“Not only does it provide important spaces for citizens’ mental and health benefits, but also from an economic point of view we increasingly see people are interested in moving to our beautiful little part of the world for the easy access to nature.”

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Photo credit: Adam Cornick

With the pandemic driving people to spend more time outdoors, nature has become an important outlet for many. Having access to a naturally intact ecological environment so close to home is a huge factor in our quality of life, and Nova Scotians should consider themselves quite lucky – pandemic or not.

“People have learned or realized that perhaps we have taken for granted, in the past, just how important access to nature-based parks and wilderness areas is to our mental and our physical health,” says Plourde. “That green infrastructure in a city is as important as any other type of infrastructure.”

Blue Mountain is protected for its vast greenspace, as it supports Municipal economic development strategies focused on promoting Halifax as a green and inspiring place to live, work and do business.

“In other words, it's an economic advantage,” says Plourde. “But only if we preserve and keep these large green spaces connected. And Blue Mountain is certainly one of them.”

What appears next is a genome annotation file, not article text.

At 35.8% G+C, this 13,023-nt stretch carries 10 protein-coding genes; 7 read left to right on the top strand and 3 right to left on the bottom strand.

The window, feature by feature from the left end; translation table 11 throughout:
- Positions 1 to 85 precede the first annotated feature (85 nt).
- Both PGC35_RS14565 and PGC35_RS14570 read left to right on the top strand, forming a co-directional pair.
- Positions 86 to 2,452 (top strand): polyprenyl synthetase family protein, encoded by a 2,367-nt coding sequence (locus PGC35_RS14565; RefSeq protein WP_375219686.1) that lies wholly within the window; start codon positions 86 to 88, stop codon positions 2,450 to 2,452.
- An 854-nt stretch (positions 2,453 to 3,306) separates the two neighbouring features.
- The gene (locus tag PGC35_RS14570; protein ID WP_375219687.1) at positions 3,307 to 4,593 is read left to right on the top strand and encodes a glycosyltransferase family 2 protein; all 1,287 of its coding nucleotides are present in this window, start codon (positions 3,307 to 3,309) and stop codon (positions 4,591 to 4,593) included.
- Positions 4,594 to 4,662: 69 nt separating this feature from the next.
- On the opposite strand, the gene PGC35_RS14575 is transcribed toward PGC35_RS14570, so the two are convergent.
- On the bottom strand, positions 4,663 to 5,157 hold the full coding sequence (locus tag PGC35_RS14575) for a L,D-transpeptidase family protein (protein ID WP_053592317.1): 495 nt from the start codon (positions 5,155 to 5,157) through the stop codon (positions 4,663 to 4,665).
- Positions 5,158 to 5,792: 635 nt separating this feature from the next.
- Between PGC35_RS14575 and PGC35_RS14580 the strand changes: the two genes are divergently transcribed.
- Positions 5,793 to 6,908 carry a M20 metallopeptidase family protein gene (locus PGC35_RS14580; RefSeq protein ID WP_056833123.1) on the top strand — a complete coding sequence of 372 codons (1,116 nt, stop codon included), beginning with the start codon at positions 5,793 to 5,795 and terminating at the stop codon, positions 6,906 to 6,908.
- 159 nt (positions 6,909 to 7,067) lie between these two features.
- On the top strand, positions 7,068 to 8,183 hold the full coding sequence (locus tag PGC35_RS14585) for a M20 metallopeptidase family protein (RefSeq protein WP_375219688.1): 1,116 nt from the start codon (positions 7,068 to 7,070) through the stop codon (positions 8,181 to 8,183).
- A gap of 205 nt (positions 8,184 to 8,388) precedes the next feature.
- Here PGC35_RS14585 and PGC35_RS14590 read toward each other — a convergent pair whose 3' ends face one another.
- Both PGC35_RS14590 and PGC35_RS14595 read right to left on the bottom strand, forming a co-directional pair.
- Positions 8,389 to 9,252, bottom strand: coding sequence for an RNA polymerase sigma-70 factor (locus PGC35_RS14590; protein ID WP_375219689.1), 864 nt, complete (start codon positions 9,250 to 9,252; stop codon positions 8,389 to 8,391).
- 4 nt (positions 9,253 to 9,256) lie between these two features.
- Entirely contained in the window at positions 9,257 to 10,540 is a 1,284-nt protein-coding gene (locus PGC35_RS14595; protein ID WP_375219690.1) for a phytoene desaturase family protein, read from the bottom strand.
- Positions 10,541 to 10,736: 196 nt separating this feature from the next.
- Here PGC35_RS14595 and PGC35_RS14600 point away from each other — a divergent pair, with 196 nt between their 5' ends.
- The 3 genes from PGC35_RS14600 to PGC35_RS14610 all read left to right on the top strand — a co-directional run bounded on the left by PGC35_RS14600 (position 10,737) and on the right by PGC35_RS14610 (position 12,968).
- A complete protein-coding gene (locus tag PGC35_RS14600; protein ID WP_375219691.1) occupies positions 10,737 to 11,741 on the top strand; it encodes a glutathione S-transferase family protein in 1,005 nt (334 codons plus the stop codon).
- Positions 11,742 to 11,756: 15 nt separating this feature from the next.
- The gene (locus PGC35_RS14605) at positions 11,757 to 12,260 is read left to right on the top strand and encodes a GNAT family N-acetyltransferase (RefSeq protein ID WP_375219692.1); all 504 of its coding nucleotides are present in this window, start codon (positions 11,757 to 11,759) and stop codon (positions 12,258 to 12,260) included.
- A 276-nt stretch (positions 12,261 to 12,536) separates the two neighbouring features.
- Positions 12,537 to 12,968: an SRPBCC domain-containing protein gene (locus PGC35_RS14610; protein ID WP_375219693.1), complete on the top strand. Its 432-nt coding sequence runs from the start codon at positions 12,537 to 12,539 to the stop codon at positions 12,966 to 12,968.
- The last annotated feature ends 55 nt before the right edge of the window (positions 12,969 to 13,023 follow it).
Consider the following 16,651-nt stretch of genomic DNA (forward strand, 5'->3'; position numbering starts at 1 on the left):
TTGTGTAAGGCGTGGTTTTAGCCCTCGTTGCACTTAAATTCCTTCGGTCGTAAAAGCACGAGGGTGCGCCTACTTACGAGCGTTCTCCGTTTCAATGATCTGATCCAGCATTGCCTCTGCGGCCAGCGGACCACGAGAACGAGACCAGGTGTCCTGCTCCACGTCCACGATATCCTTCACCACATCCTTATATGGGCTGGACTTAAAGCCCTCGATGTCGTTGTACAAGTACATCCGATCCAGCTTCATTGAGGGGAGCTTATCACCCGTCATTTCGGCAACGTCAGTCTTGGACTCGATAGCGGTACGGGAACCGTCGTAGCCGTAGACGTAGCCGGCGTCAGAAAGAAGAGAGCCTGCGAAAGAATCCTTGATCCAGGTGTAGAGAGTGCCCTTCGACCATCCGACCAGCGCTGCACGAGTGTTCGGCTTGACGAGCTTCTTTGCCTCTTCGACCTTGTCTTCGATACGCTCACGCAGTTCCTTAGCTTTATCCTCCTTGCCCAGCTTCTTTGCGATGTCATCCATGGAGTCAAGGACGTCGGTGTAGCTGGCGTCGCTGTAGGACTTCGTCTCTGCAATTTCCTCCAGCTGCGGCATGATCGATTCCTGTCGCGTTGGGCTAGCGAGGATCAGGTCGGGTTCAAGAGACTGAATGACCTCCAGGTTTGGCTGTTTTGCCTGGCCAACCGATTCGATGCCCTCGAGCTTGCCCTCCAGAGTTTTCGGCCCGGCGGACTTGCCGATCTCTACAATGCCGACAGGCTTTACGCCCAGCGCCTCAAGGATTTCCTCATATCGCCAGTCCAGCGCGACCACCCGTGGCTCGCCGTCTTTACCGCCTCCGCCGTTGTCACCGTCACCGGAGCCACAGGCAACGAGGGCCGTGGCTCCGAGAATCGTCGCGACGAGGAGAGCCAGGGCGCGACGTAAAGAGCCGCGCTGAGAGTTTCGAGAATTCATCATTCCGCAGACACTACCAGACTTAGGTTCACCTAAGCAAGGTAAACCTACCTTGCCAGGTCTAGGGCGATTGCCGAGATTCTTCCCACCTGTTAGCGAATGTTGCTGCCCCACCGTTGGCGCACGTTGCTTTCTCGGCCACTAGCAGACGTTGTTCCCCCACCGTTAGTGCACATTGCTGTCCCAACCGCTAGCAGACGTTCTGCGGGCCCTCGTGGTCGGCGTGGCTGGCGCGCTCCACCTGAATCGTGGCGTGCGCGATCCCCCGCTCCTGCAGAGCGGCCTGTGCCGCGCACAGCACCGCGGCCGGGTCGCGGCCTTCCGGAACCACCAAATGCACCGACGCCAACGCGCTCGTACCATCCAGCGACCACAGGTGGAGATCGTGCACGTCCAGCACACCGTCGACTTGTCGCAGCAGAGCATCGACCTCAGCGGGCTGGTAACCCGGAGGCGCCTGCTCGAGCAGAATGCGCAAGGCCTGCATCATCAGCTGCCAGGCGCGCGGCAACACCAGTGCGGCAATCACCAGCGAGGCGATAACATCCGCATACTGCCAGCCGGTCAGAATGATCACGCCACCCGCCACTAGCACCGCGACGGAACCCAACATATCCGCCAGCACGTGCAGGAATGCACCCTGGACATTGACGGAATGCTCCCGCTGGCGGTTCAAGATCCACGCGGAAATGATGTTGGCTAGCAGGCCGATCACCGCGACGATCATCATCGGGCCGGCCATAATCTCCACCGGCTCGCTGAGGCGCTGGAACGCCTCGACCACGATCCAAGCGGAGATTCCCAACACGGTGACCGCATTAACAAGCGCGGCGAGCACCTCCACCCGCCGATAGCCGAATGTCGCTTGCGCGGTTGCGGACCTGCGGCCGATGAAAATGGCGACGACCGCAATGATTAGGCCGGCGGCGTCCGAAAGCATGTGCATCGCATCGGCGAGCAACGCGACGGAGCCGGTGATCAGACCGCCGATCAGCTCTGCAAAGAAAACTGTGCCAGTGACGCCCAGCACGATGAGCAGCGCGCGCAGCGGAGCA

The response is echoed by Mayor Savage who has been a full supporter of Blue Mountain all along. “The city has put in money so that we can preserve these kinds of spaces for generations to come,” he says.

“Businesses and individuals are more likely to move to a city where they have these kinds of opportunities. So it's an economic as well as an environmental, social and recreational asset.”

The Halifax Chamber continues to support sustainable initiatives to grow the population of the province and the city. The local business community needs skilled talents to lend a hand in prospering our recovering economy. To do so, businesses need to be on board with diverse projects that are pushing for the attractiveness of our communities and welcoming newcomers from across the country as well as internationally.

“Businesses like the idea that we invest in and protect greens,” says Mayor Savage. “We have urban wilderness areas that are very special and not something that everybody has, so it’s really good for the business community as it is for the entire community.”

“This isn't completely altruistic. There are real benefits like the City of Minneapolis did with preserving a lot of green infrastructure and marketing itself to the rest of the US based on that,” says Plourde. “It's really quite remarkable and the kind of thinking and action that Halifax would be well advised to adopt and follow.”

There are two other essential areas connected to the Halifax Public Greenbelt: The Purcell’s Cove Backlands and Sandy Lake. Both of which are being sought out by the Ecology Action Centre for expansion.

“You're going to continue to see us protect green space,” says Mayor Savage. “While we were able to develop in other areas, we keep some areas undeveloped for generations to come.”

“And I think that makes us more than the sum of our parts; it makes us a very special community.” ■

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Aerial photo credit: A for Adventure